Monday 25 September 2017

Review: Secrets and LIes by Christine Keeler (with Douglas Thompson)

STUNNING: Christine Keeler on holiday in Spain in 1963, shortly before her involvement with John Profumo. Photo by Stroud/Express/GettyImages
STUNNING: Christine Keeler on holiday in Spain in 1963, shortly before her involvement with John Profumo. Photo by Stroud/Express/GettyImages

ROSITA SWEETMAN

Finishing Secrets and Lies, Christine Keeler's autobiography, what amazes is not just how pretty she was (a stunner), nor how famous (yes, she was that naked girl photographed in that designer chair), nor how influential (she 'invented sex'), nor even how young (a teenager for God's sake), but how savagely she was done over by the British establishment. Oh yes, it's quite a story.



First there's the familiar part: 'party girl' gets picked up by Svengali-type in topless club in Soho to be subsequently pimped out to his chums -- toffs from the highest echelons of politics, the judiciary and the media, with huge country pads, fortunes of money, and libidos enlivened by the arrival of the sex-friendlier Sixties and champagne.

One (in)famous evening the then secretary of state for war, John Profumo, a guest at Cliveden, the Astor's family pad where Stephen Ward rents a gate lodge, spots the young lovely swimming naked in the pool, and the fun begins.

Profumo (47, married) starts an affair with Keeler (18), taking her, (in the state car) around Westminster's buildings of importance -- the Foreign Office, the Houses of Parliament.

And for reasons not clear to her at the time, Ward arranges that she also hops into bed with Yevgeny Ivanov, a Soviet naval attache.

Ward is seen leaving Cliveden early in the morning, carrying papers from Profumo's quarters. Keeler is asked to bring Ivanov an envelope. What's going on?

Things cool with Profumo when rumours circulate that his girly has also had it off with a Russki, but it's only when the police come to investigate a shooting, (a crazed lover), it emerges that the toffs are not just being buttered up with 'party girls' but the man doing it, Stephen Ward, is, it's claimed, a spy for the Russians.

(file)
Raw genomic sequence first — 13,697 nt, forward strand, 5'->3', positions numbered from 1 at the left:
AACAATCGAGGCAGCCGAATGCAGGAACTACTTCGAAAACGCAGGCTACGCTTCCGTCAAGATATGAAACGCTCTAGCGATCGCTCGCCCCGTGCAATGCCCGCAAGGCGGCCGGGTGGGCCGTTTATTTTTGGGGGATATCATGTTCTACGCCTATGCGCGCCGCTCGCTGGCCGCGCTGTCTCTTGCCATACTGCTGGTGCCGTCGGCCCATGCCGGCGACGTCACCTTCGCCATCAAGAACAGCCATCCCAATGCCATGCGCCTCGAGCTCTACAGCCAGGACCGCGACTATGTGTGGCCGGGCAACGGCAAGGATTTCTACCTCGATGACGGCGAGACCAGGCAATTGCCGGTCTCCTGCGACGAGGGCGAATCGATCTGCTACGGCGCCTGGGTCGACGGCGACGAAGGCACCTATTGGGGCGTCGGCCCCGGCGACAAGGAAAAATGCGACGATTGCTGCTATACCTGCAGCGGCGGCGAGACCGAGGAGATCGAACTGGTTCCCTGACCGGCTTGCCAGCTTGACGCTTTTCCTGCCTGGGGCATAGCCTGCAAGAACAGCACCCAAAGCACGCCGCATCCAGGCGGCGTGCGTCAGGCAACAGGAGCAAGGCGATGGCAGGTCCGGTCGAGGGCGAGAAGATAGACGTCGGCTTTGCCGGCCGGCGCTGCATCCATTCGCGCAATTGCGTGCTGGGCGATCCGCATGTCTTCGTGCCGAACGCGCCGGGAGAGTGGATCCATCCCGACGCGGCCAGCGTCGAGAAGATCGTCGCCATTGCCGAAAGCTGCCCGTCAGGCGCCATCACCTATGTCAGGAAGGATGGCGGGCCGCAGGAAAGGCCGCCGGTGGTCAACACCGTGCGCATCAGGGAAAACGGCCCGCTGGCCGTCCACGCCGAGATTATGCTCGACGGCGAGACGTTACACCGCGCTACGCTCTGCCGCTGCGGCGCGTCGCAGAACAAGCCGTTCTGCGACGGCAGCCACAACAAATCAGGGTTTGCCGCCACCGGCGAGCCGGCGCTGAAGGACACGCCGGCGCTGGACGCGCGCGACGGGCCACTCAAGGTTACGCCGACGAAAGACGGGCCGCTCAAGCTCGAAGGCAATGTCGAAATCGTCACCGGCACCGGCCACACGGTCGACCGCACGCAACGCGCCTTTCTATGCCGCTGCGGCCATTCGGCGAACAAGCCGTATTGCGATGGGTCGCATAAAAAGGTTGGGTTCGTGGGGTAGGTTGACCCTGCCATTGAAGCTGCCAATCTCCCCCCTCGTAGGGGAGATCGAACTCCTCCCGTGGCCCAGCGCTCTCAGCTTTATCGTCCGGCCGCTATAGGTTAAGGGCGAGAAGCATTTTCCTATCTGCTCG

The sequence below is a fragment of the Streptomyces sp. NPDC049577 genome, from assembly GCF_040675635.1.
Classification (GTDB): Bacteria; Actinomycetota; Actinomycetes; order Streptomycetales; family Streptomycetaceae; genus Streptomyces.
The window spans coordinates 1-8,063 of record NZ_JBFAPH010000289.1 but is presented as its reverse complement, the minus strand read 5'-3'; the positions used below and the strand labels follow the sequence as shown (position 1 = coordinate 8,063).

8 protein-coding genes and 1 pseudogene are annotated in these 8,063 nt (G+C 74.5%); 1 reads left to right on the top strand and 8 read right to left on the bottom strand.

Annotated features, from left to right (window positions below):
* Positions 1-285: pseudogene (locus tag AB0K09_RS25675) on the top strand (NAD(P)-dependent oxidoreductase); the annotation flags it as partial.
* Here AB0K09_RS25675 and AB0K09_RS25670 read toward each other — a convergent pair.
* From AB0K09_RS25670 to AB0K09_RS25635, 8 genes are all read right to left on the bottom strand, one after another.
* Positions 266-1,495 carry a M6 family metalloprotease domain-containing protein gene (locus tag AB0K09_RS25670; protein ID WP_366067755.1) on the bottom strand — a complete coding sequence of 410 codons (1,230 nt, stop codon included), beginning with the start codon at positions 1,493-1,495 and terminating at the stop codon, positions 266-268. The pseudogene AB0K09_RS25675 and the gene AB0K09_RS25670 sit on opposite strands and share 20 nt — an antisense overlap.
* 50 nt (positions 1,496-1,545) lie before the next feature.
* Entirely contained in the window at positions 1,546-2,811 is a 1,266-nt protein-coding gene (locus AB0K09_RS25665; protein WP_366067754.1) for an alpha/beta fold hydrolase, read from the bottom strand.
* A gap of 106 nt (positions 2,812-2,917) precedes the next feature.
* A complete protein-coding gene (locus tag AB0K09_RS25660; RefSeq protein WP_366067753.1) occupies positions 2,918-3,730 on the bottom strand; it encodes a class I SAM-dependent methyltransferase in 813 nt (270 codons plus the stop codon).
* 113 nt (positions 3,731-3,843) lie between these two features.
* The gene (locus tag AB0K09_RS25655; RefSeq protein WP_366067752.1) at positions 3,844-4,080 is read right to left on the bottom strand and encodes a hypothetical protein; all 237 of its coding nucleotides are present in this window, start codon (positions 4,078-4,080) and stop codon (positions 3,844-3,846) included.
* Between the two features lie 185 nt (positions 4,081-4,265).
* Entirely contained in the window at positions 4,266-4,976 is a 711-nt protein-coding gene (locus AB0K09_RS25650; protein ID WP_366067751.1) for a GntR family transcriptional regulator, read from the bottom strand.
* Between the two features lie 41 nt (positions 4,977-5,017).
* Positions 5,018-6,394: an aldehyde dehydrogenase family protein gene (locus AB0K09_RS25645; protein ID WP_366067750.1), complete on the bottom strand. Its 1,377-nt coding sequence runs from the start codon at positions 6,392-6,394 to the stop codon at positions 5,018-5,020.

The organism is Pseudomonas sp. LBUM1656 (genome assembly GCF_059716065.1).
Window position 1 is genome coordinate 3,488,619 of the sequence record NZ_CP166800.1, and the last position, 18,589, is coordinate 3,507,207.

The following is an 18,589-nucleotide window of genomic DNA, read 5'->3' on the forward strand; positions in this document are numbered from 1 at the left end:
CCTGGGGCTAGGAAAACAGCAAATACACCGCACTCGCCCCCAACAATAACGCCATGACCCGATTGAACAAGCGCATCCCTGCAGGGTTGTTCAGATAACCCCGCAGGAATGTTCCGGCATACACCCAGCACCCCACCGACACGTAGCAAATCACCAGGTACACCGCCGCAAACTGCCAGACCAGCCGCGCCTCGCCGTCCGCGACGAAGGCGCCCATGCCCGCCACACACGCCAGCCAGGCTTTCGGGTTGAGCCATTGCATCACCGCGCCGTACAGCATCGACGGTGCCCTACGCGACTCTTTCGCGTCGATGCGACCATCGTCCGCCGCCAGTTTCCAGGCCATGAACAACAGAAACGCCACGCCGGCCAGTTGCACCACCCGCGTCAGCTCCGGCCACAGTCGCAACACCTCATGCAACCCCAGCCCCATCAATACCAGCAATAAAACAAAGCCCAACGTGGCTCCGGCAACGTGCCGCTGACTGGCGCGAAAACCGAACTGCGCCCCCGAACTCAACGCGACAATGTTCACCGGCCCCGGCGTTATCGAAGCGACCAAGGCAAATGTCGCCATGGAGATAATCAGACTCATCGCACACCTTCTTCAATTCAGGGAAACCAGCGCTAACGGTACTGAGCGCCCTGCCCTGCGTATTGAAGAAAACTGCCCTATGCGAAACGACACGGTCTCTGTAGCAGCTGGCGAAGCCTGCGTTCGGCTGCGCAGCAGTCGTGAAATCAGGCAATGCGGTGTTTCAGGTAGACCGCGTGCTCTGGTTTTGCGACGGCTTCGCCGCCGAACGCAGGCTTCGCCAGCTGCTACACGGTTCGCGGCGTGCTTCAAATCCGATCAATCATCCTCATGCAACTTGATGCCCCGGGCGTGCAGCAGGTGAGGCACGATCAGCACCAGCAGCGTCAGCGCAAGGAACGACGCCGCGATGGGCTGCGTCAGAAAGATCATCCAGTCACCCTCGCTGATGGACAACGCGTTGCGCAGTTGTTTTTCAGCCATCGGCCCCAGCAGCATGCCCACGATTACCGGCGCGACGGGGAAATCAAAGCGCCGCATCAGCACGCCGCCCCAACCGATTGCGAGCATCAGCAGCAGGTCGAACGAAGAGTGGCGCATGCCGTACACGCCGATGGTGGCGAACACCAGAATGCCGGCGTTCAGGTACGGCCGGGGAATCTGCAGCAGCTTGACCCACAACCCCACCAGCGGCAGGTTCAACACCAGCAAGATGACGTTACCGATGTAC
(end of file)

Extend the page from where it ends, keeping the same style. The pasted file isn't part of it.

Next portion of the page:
Cold War paranoia was at its height, the Americans convinced 'the Brits can't be trusted' and before you can say atomic missile sites, the Stephen Ward/John Profumo/ Christine Keeler/Yevgeny Ivanov story of yet another spy for Russia operating with impunity at the heart of the British establishment is turned into a saucy sex scandal.

A case is cooked up against Ward 'the pimp'. Keeler and her (former) pal Mandy Rice Davies are lined up in court. Profumo retires. Stephen Ward kills himself. The government falls. A judicial report says it was all a matter of toffs and tarts, nothing else whatever to see here, so move along please.

Christine Keeler was still only 20 years old. For a while the celebrity factor carried her along.

The Sixties' favourite bad girl, she and Mandy were having their hair done in Vidal Sassoon in Bond Street every day during the trial, mobbed by photographers, they were instant celebrities. There were parties. Travel. Films to plan. Books to write. Stories to sell to papers.

Slowly, as it does, the froth evaporated; Keeler became a 'sexual scalp', was never sure if men wanted her, or her infamy. To this day she talks about Christine Keeler in the third person. She put 'a lot of men through her fingers'.